A few days ago, I wrote about taking a playful approach to natural forces while maintaining respect for them. Today, I'm reminded of the bittersweet pleasures of a well-controlled fire. Some of my happiest memories have occurred around a fire, such as this Great Lakes beach bonfire above, with my husband and two dear friends. We haven't done any burning in a long while due to our air quality already being compromised by the tragic wildfires that have overtaken Canada and the Western U.S., but we know that "fun fire" season will return, probably sometime this fall, and that we will be able to enjoy it responsibly.
We built indoor and outdoor hearth fires into our home environment when we bought our house. My family dug a fire pit in our back yard by hand and surrounded it with all the rocks we could find in the rubble of a previous owner's landscaping.
We chose a house with a good, solid fireplace in the middle of a walkout basement so that we could use it as a pleasing secondary heat source.
And then we bumped up the heating efficiency of that fireplace by purchasing, for $400, a rusty old fireplace insert sitting in a farmer's barn and rehabbing and installing it with the help of buddy DJ Truwaxx, a dandy handy man who used to live near us way back in the Before Times!
We are eternally grateful for that, because this fireplace insert saved our behinds during the Great Ice Storm of 2013, when our power was out for nearly exactly two weeks through a record-breaking cold snap and heavy ice blizzard, over Christmas and New Year's, while we had a toddler.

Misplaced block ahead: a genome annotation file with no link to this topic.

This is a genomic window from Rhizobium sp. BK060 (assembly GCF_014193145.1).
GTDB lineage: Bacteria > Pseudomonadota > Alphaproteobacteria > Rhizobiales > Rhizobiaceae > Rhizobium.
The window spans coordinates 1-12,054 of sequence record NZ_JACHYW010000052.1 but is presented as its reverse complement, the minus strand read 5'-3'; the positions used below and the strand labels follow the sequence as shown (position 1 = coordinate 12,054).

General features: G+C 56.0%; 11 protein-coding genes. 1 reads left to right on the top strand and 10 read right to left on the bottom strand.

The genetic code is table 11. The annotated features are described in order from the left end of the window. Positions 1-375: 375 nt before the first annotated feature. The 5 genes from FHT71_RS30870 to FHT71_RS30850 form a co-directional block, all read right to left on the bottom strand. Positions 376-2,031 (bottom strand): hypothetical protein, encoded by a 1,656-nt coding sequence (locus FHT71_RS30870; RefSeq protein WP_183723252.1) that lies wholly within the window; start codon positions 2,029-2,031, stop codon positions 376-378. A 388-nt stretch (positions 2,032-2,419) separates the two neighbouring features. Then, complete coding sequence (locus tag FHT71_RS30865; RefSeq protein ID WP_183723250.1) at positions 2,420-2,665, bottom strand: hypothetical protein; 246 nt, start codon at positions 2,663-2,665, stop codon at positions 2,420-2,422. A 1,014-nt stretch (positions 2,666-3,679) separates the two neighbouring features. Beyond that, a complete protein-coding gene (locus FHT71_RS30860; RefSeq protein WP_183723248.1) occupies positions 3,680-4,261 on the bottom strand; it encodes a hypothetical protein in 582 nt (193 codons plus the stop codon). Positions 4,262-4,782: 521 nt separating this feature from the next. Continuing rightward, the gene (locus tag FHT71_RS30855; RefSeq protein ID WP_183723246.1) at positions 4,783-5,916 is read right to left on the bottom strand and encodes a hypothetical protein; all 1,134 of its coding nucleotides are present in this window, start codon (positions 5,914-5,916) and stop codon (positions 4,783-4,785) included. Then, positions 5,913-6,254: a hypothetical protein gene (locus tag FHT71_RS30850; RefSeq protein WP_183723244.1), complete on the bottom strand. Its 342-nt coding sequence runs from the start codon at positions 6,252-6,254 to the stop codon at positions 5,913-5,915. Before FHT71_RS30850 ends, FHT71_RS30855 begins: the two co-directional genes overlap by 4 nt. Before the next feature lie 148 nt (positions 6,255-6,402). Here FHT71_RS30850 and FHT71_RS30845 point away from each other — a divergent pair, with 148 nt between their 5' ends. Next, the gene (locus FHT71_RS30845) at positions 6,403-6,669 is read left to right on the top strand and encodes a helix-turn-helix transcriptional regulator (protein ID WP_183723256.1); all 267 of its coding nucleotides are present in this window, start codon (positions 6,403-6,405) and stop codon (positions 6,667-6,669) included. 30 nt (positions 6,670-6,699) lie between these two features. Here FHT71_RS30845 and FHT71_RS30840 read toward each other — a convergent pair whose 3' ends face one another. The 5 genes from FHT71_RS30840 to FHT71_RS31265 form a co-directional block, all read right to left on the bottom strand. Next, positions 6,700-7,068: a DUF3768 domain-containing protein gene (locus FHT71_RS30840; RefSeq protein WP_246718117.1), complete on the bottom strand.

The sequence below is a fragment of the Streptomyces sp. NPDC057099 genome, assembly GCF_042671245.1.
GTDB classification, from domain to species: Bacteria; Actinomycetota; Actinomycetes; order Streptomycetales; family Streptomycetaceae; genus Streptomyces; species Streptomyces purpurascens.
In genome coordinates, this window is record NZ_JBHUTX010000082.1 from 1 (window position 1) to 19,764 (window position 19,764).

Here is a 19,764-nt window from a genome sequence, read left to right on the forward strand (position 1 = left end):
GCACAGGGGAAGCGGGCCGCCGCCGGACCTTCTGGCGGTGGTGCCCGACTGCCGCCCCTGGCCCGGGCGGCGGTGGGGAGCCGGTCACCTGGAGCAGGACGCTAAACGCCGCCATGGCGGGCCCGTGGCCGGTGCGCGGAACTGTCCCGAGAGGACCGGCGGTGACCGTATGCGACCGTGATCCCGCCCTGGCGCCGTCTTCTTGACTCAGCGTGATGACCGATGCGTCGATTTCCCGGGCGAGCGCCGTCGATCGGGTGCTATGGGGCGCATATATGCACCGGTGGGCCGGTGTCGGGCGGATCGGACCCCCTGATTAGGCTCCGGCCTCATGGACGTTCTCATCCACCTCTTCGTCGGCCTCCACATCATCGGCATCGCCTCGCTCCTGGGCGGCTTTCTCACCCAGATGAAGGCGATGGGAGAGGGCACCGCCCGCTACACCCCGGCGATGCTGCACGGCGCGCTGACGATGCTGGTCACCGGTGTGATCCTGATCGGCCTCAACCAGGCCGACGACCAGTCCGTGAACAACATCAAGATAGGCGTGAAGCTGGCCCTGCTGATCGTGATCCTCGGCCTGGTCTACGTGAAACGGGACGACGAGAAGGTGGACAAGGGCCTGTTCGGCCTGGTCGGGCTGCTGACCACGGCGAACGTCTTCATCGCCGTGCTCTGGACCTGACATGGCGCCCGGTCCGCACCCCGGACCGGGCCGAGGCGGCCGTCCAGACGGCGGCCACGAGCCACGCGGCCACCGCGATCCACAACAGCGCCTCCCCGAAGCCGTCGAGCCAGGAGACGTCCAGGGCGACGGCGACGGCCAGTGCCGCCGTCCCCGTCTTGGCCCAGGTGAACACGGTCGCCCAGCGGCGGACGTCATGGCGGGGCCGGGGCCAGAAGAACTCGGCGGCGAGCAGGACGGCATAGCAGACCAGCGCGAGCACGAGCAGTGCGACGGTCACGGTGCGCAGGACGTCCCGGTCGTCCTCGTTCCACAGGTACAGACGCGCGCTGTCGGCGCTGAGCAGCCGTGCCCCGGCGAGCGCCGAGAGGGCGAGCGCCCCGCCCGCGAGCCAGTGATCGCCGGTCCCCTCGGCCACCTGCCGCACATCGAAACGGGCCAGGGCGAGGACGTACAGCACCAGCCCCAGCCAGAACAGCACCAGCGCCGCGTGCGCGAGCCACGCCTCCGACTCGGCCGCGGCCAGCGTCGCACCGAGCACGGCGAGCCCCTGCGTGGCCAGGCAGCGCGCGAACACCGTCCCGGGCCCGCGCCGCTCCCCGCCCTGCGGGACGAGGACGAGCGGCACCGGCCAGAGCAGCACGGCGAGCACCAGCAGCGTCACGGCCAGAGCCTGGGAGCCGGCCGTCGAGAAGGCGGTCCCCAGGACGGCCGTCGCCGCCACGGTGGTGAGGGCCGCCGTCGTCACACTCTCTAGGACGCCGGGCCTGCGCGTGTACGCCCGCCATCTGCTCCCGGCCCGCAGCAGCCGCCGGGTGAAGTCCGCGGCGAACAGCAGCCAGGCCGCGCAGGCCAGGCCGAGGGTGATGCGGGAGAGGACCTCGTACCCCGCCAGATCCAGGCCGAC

That thing heated our 1700 square foot house above the danger of pipes freezing, and we were able to brew moka pot espresso and make pancakes on the cooking surface. And it made survival seem a bit festive.
When we don't need a fire hot enough to keep us alive in subarctic temperatures, we can also place a cast iron griddle or dutch oven inside the fire box to cook naan bread and other fire-roasted cuisines. We've successfully made bacon, French toast, tandoori chicken, pot roasts, and pizza in or on this beauty.
But the best part about a hearth fire is when it's also a heart fire--a soul-soothing source of light and warmth that feels like love, whether shared by others or enjoyed in meditative solitude.
Candlelight can create a mood that is festive, romantic, meditative, or reverent. It can be a comfort in times of grief.
By now we've certainly lit a few candles for friends we have lost, including one of our former beach bonfire buddies.
Fire feels real. It feels like fun and friendship and survival and food and home and healing. Fire is sacred and powerful, an energy that can cause mass destruction or sustain us, if we tend it with care.